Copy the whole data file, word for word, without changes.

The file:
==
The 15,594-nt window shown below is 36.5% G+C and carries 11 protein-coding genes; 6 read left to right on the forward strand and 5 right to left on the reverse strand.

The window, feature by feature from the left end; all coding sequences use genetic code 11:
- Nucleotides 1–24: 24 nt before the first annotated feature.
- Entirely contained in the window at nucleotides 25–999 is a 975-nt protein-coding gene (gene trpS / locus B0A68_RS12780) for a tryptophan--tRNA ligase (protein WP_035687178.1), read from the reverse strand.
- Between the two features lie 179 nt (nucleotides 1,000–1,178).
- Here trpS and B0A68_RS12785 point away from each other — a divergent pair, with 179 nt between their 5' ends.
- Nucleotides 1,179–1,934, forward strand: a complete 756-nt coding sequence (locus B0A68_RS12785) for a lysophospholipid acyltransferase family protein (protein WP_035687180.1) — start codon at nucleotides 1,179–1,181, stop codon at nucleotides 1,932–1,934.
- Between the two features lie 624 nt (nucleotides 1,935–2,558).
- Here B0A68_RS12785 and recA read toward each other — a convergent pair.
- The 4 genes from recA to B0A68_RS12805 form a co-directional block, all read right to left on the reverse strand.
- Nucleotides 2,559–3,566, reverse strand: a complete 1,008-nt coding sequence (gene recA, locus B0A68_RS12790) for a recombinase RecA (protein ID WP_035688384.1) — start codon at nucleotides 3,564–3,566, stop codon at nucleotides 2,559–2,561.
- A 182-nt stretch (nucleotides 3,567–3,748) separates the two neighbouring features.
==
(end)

The 15,594-nt window shown below is 36.5% G+C and carries 11 protein-coding genes; 6 read left to right on the forward strand and 5 right to left on the reverse strand.

The window, feature by feature from the left end; all coding sequences use genetic code 11:
- Nucleotides 1–24: 24 nt before the first annotated feature.
- Entirely contained in the window at nucleotides 25–999 is a 975-nt protein-coding gene (gene trpS / locus B0A68_RS12780) for a tryptophan--tRNA ligase (protein WP_035687178.1), read from the reverse strand.
- Between the two features lie 179 nt (nucleotides 1,000–1,178).
- Here trpS and B0A68_RS12785 point away from each other — a divergent pair, with 179 nt between their 5' ends.
- Nucleotides 1,179–1,934, forward strand: a complete 756-nt coding sequence (locus B0A68_RS12785) for a lysophospholipid acyltransferase family protein (protein WP_035687180.1) — start codon at nucleotides 1,179–1,181, stop codon at nucleotides 1,932–1,934.
- Between the two features lie 624 nt (nucleotides 1,935–2,558).
- Here B0A68_RS12785 and recA read toward each other — a convergent pair.
- The 4 genes from recA to B0A68_RS12805 form a co-directional block, all read right to left on the reverse strand.
- Nucleotides 2,559–3,566, reverse strand: a complete 1,008-nt coding sequence (gene recA, locus B0A68_RS12790) for a recombinase RecA (protein ID WP_035688384.1) — start codon at nucleotides 3,564–3,566, stop codon at nucleotides 2,559–2,561.
- A 182-nt stretch (nucleotides 3,567–3,748) separates the two neighbouring features.